Gophers need to rebound to rebound

January, 21, 2009

Minnesota hosts Purdue on Thursday in what could turn out to be a major game for the Gophers.

Sure, a win helps the overall profile and keeps the team in the chase to catch Michigan State.

But more than anything, Minnesota needs to show that it can rebound from another Big Ten setback. The team can do that by, well, rebounding.

The Gophers, who cherish the neutral-site win over Louisville like a prized possession, opened the Big Ten season with a thud, getting crushed at home by 12 to Michigan State. The Spartans dominated the backboard, grabbing 41 rebounds to the Gophers' 22. MSU got 16 offensive rebounds.

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Lawrence Westbrook
Mark J. Rebilas/US PresswireLawrence Westbrook and the surprising Gophers will try to improve to 17-2 with a win over Purdue on Thursday.
Minnesota didn't wilt, though, coming back with four straight wins, including against Ohio State at home and at Wisconsin in overtime.

UM outrebounded the next three opponents and was outrebounded by only one at Wisconsin.

And then the Gophers went to Northwestern on Sunday. They outrebounded the Wildcats by just one, grabbed only six offensive rebounds and wilted in the second half to lose by nine.

"This team does have to learn how to handle success," Minnesota coach Tubby Smith said of his young Gophers. "After Louisville, we played Michigan State and got clobbered on the boards, but then we bounced back."

Smith is hoping for the same result. But he said he's got to trim down his rotation. He said he's playing too many players  citing the 12 that saw action against the Wildcats.

Minnesota has shown staying power so far. The Gophers are in a position to earn an NCAA bid. The question now: Can they come up with enough big wins in the Big Ten to hold onto a spot? Beating Purdue on Thursday would certainly help.

• Saint Joseph's coach Phil Martelli doesn't dispute the theory that the Hawks are a much better Atlantic 10 team than they were in nonconference play. Familiarity with opponents has helped, but also taking the time to figure out who they are is a reason. Martelli said the rhythm of a conference schedule is also helping the Hawks, who are 9-7 overall and 3-0 in the A-10 heading into Wednesday's game against Duquesne.

Martelli also agrees that no one other than Xavier has made a case yet to earn an at-large berth to the NCAA tournament. That doesn't mean the A-10 can't get multiple bids, but there is a lot of work to do. He said the league shouldn't hold its head in the sand, though, adding that the A-10 is scheduling correctly and that there is stability with a new commissioner taking the league in the right direction.

"We're in a numbers chase right now," Martelli said. "We've got to get our RPI, strength of schedule and [wins and losses] to all line up."

• Even though the Palestra arena and the city of Philadelphia didn't bid to host future Atlantic 10 tournament (Springfield, Mass., Cincinnati and Dayton, Ohio, Pittsburgh, Pa., and Atlantic City, N.J., did) the perfect spot really is the Palestra. It's small, cozy and would provide an outstanding environment.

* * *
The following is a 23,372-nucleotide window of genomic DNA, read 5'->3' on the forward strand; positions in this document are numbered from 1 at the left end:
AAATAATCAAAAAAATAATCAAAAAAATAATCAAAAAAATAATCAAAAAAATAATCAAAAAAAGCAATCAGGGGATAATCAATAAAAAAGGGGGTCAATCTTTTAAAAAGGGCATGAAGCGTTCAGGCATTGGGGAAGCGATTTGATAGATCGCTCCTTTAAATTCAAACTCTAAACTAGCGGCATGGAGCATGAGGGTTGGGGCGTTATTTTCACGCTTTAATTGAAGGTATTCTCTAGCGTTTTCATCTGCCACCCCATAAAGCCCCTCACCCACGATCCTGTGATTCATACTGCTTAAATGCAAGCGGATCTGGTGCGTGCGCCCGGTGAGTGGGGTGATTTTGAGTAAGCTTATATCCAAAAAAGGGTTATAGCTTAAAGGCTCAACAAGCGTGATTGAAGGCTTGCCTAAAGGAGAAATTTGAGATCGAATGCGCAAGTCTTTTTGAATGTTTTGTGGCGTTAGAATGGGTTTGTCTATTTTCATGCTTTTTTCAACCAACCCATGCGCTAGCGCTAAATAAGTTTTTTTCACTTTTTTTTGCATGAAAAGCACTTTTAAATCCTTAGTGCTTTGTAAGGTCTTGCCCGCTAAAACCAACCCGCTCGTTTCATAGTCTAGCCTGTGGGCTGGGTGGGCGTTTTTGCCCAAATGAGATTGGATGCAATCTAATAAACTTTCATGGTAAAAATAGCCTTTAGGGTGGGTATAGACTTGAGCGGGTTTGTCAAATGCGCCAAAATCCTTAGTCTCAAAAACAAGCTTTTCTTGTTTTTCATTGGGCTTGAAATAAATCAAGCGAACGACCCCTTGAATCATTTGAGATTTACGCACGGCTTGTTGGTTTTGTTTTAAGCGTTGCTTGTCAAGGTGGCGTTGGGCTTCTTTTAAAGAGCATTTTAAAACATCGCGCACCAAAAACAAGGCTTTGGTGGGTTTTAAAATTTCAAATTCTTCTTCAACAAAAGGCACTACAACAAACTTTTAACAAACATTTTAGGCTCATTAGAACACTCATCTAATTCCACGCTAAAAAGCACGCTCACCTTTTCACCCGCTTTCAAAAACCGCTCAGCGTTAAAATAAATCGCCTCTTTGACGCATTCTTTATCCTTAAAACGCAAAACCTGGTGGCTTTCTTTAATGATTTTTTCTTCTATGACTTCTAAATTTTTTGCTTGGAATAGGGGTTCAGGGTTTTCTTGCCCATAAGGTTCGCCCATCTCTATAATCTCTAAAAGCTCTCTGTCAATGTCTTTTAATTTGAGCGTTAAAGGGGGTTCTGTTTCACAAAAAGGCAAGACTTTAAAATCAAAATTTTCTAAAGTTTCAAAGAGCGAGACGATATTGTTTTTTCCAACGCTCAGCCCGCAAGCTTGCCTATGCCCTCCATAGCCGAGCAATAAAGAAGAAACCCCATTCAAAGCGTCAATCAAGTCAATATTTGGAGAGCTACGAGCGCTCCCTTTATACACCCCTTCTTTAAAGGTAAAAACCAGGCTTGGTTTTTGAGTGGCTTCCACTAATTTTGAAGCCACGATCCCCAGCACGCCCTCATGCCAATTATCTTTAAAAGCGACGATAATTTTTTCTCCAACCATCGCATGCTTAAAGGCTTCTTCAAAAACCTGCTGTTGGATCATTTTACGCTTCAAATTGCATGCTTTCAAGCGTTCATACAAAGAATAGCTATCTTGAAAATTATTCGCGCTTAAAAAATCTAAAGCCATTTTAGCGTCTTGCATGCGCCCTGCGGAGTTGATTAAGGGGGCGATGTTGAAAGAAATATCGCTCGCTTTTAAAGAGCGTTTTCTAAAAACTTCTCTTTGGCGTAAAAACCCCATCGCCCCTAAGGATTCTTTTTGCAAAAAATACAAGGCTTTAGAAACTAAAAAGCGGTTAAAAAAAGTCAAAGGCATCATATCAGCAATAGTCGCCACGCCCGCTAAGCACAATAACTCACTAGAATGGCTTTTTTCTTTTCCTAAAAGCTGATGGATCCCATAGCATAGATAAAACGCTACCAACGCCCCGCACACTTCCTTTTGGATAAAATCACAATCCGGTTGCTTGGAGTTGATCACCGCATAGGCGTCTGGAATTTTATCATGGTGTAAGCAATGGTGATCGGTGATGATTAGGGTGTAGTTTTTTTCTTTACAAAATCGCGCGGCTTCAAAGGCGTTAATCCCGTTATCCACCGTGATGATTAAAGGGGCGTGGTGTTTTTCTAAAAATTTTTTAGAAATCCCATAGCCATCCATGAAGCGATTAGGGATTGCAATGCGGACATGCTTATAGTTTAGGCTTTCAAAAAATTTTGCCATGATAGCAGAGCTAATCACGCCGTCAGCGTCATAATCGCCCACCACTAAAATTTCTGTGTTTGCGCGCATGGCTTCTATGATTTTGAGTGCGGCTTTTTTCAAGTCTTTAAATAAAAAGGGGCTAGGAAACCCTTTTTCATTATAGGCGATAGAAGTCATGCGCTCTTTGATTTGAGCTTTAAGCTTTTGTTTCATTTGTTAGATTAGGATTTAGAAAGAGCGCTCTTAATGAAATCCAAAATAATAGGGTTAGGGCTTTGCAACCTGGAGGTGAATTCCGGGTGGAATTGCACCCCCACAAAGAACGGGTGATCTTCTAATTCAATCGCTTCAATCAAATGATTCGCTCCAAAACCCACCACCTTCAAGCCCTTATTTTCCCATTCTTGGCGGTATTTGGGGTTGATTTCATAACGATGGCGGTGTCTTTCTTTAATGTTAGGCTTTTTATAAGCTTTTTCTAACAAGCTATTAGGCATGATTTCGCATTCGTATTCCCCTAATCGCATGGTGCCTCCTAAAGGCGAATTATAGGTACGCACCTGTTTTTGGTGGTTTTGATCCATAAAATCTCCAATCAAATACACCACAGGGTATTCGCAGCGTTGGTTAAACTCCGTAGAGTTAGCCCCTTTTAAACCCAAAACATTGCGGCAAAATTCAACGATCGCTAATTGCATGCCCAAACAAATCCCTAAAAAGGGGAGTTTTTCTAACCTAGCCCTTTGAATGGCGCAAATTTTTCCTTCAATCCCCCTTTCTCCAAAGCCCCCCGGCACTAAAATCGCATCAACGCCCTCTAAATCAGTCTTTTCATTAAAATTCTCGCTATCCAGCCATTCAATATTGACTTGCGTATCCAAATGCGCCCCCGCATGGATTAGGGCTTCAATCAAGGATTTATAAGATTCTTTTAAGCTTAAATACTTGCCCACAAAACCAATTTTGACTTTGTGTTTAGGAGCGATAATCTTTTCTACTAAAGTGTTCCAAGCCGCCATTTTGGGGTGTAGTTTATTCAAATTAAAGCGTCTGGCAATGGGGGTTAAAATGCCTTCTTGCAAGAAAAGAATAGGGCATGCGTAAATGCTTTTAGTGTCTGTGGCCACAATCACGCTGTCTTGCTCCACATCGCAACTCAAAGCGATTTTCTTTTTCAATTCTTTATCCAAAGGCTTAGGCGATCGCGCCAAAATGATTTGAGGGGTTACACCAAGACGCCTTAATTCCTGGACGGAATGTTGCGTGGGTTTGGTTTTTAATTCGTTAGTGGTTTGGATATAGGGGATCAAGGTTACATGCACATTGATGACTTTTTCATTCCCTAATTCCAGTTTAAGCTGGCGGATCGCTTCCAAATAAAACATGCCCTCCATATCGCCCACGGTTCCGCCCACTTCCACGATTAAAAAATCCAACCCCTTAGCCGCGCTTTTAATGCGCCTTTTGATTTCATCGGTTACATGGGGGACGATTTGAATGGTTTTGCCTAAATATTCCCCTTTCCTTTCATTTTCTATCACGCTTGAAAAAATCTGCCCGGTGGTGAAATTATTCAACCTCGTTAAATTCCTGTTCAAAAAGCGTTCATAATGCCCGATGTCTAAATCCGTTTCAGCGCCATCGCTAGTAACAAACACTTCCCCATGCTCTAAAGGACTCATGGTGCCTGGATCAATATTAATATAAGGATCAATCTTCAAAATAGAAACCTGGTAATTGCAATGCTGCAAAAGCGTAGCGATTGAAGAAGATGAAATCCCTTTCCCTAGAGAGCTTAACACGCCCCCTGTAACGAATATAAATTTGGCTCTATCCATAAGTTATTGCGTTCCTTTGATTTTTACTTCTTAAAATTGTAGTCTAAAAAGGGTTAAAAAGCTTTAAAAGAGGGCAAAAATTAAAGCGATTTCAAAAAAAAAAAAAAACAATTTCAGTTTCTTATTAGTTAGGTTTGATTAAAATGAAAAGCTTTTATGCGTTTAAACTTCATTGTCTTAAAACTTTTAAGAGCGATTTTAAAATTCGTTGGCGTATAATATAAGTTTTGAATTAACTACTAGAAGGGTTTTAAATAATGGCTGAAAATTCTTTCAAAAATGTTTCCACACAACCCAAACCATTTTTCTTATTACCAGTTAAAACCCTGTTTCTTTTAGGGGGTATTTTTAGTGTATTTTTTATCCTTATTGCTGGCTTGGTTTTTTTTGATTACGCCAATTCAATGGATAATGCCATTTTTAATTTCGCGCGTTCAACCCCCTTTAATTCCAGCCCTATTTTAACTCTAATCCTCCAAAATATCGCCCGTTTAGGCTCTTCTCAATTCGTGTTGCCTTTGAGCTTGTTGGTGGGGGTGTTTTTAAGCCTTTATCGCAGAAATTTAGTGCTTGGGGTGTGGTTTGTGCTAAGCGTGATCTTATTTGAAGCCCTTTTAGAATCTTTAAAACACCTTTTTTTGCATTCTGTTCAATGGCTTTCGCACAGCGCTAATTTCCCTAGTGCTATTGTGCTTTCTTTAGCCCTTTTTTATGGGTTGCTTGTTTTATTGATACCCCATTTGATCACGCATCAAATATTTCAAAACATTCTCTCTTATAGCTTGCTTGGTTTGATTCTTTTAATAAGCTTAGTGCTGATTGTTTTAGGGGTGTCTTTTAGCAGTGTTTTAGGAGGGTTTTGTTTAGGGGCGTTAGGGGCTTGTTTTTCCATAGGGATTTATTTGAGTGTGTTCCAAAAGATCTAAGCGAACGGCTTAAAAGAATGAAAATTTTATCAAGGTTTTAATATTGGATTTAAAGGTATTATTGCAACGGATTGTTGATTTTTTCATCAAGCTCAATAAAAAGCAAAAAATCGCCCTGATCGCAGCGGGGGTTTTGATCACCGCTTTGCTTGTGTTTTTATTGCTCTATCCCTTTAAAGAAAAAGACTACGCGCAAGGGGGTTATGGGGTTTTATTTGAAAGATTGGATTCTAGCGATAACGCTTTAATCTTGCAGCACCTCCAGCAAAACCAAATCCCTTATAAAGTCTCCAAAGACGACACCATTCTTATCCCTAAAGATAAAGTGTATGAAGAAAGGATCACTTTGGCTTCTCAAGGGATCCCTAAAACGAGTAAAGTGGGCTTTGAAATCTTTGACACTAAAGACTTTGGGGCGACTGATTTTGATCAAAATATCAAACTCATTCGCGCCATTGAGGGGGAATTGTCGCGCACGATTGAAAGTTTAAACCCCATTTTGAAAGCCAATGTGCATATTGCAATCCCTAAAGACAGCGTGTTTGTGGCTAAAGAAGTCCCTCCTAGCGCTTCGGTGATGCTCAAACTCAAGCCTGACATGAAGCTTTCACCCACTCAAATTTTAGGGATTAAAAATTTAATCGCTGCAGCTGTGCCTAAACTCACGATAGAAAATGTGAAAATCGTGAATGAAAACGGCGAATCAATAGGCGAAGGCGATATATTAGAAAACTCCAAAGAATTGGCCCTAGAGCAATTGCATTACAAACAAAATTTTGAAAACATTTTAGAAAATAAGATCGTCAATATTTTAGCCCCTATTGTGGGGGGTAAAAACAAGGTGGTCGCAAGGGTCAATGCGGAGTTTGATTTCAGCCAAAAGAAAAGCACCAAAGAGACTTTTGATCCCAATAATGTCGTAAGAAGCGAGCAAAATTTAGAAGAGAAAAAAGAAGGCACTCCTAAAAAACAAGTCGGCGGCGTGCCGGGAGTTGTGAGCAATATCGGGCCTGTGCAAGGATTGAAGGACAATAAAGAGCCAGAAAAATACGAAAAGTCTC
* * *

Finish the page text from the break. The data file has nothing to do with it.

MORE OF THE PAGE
• File this one away: Penn State beats Michigan by 15 and the Nittany Lions now have a better Big Ten record (4-3) than the Wolverines (3-4). But if Penn States does finish ahead of Michigan in the standings by a game or two, don't be surprised if the Lions don't get into the NCAA tournament. The standings aren't the true reflection of the selection process. Michigan still has two wins over UCLA and Duke that Penn State won't get, and if the two teams were ever compared against one another in March, the Wolverines would almost certainly have the better overall resume.

• BC desperately needed to snap its four-game funk, and it did just that with an overtime win at Georgia Tech on Tuesday. The Eagles are now 2-3 in the ACC, 14-6 overall, and not dead yet for a bid if they can beat the teams they're supposed to from here on out. Meanwhile, Tech is still searching for its first ACC win. That's hard to imagine when you watch this team play.

• Gerald Henderson is a stud. When he plays up to his potential he can be one of the stars of the game. He seems to be really in a good groove right now for Duke.

• Still surreal how Craig Robinson's life is these days. He spends Tuesday on the steps of the U.S. Capitol listening to his brother-in-law take the oath of office, hangs out in the White House before and after the balls Tuesday night, sleeps in the Lincoln bedroom, and then on Wednesday is making his way to the Bay Area for practice. Oregon State plays at Cal on Thursday. Even during all of Tuesday's historic events, Robinson, who was accompanied on the trip by OSU athletic director Bob DeCarolis, said he couldn't help but think of how his team should best defend the Bears' prolific 3-point shooting.

• Saw Connecticut coach Jim Calhoun and his family walking on the backside of the Capitol after the inauguration on Tuesday. He, like literally a million-plus other people, was in a great mood over the events of the day. Great to see Calhoun so invested in seeing history. He was like everyone else in the frigid temperatures, walking and making his way out. Calhoun was hustling to get back to Storrs, Conn., for practice in advance of Wednesday night's home game against Villanova.

Andy Katz | email

ESPN Senior Writer


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